Had we packed lunch, we would have stayed–alas, we were craving the local offerings of octopus and octopus with a side of octopus, so off we went to drown in the literal best seafood I’ve ever eaten. I didn’t even take pictures, I just ate and cried on the inside. Afterwards, we ambled, window-shopped, snuck into the lovely Claustro de Fonseca, bought the world’s nicest poster by the world’s nicest artist, tried lots of Tartas de Santiago, and eventually decided to take on our #1 travel goal, and the entire reason we’d chosen to come to Santiago de Compostela in the first place.

(I’m so sorry, apostle Saint James the Greater.)


Please behold the Museo de Historia Natural da Universidade de Santiago de Compostela. It opened in 2014, though the collection dates back to the 1840s (because of course it does), when it was first displayed in a cabinet of natural history. It includes something like 25.000 specimens, and I hope you know I specifically went and looked up Galician newspapers to give you this information. I ain’t playing.

We all have an idea of what a natural history museum looks like. Built-in cabinets, specimens from floor to ceiling, perhaps an overhanging whale. Old bones and arsenic-laden taxidermy (for pesticide purposes) and wet preps so neglected they’ve gone black. The whole thing makes selling your firstborn for a good labeling system sound like a good idea. But this is not that.


This is a mix of gorgeous dioramas, pin-accurate labeling, and really one of the most user-friendly museums I’ve ever been to. I could never get into geology, and even I was smitten with the collection of Haüy crystal models. (And there’s a overhanging skeleton too, for the purists, just in case.)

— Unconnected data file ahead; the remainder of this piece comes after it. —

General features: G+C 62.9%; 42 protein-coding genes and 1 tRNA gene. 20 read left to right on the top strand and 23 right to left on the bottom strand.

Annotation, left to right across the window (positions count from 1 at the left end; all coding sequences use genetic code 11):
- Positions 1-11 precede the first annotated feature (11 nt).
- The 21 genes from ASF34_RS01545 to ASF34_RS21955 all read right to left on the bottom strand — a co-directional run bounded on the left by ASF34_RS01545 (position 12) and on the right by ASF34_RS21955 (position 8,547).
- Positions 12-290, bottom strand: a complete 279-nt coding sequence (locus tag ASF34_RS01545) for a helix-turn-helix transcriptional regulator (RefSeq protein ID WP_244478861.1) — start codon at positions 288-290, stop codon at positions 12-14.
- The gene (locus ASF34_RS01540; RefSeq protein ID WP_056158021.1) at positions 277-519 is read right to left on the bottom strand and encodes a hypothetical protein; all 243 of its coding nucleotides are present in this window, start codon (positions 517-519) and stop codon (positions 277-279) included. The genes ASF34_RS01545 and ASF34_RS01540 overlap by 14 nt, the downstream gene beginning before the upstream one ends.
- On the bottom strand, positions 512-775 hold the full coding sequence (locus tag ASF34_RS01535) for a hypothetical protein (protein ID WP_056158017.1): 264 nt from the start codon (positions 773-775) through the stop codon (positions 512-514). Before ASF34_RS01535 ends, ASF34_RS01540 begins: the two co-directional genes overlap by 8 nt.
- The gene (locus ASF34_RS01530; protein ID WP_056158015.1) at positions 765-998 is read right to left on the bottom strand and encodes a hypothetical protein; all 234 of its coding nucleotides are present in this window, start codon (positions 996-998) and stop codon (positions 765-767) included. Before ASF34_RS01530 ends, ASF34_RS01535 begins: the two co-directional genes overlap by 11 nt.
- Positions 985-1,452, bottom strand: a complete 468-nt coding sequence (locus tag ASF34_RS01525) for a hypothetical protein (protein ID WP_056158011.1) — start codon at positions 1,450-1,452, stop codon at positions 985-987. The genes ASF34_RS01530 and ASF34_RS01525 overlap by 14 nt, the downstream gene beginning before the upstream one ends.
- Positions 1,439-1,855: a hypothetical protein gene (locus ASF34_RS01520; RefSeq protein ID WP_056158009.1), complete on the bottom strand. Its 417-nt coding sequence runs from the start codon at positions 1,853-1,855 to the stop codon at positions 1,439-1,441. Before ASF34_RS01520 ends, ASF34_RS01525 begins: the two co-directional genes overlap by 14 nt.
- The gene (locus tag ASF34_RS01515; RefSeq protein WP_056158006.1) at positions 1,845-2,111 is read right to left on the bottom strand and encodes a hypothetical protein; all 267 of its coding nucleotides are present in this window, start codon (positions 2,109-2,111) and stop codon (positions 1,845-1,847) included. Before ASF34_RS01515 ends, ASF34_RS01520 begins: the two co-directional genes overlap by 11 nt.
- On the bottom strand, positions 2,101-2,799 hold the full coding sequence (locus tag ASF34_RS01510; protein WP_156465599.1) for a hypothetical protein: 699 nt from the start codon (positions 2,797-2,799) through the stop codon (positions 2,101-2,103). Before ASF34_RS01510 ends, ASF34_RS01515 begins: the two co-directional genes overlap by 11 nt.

Believe it or not, we eventually left. Next, to further embrace the historical intertwining of science and religion this city’s so good at, we would attend Mass in the cathedral.

santiago-compostela-botafumeiro-thuribleWe went in early, in order to do a little exploring before the crowds came in. After a quick descent to the tomb, where we found Saint James’ alleged remains in a silver reliquary (shout-out to the man kneeling before them in prayer, smartphone recording between his hands, perhaps hoping for some sort of response), we climbed behind the baroque altar to wrap our arms around the gilded figure of the apostle. A strange thing, that–to take part in something so precious to so many, when my thoughts on catholic ritual are so scrambled–, but I vowed to act then and overthink later.

The time came to find seats for Mass–and not just any seats, but transept seats, the finest in the house when the goal is to look up and catch the famous botafumeiro in action. It’s strictly for show nowadays, but it’s likely this colossal thurible had a more pragmatic function when it was brought in during the 11th century. In a time before exhaustive personal grooming, in a room where hundreds and thousands of bodies gathered daily for prayer and shelter, what better way to fumigate than to swing incense over their heads at a whopping 70km/h? Sure, it took eight men and a sophisticated pulley system to operate and it sometimes flew out the window (as it once did in the presence of one Catherine of Aragon), but such is the price to pay for bright ideas.

In the end, we didn’t see it at all. It didn’t fly out the window, or swing out the side doors, or even move from where it was peacefully hanging by the altar. We were later told we’d missed it at noon, which ultimately means we gave up a minute of flashy fumigation for thirty minutes or so of frolicking around a cemetery-turned-park. Ah well. I suppose missed connections with thuribles are as much a part of travel as death and taxes are a part of life.

Take that lesson into 2018, if you take nothing else. I’ll see you then!